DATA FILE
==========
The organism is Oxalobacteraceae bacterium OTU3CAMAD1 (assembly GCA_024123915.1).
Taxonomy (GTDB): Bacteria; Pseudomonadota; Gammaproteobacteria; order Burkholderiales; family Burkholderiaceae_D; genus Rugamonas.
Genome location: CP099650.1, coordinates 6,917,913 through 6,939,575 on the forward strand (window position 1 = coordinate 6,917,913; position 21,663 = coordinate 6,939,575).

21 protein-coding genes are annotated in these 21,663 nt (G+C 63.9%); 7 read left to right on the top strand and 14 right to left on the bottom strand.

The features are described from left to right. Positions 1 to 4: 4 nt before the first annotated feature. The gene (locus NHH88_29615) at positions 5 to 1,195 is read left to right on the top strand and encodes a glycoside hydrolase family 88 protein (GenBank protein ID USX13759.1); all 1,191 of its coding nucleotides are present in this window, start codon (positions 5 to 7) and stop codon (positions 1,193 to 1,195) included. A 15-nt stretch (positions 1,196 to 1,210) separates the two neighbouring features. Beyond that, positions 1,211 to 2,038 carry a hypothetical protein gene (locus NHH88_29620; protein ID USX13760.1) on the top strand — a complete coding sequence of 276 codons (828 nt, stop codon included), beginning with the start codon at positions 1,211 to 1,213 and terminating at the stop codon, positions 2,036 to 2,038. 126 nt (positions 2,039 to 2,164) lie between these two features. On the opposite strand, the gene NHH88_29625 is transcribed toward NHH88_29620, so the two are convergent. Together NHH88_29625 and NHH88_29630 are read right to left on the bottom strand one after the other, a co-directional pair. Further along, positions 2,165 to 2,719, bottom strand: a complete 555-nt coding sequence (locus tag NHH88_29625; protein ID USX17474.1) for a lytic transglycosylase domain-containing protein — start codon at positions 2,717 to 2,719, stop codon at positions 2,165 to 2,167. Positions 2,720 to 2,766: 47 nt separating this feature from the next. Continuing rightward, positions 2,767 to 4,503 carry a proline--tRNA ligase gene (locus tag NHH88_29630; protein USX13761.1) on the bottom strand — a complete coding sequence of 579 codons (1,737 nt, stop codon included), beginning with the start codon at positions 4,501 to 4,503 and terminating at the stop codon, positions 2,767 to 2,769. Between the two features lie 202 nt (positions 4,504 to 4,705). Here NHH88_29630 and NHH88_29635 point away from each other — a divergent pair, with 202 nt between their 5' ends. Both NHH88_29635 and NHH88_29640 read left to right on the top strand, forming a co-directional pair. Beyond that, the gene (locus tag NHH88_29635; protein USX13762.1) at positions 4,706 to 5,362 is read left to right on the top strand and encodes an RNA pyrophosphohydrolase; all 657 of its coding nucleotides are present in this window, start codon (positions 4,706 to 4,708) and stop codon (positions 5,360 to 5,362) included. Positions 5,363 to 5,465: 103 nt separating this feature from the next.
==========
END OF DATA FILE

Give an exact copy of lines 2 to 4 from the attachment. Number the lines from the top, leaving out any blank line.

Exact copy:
Taxonomy (GTDB): Bacteria; Pseudomonadota; Gammaproteobacteria; order Burkholderiales; family Burkholderiaceae_D; genus Rugamonas.
Genome location: CP099650.1, coordinates 6,917,913 through 6,939,575 on the forward strand (window position 1 = coordinate 6,917,913; position 21,663 = coordinate 6,939,575).

21 protein-coding genes are annotated in these 21,663 nt (G+C 63.9%); 7 read left to right on the top strand and 14 right to left on the bottom strand.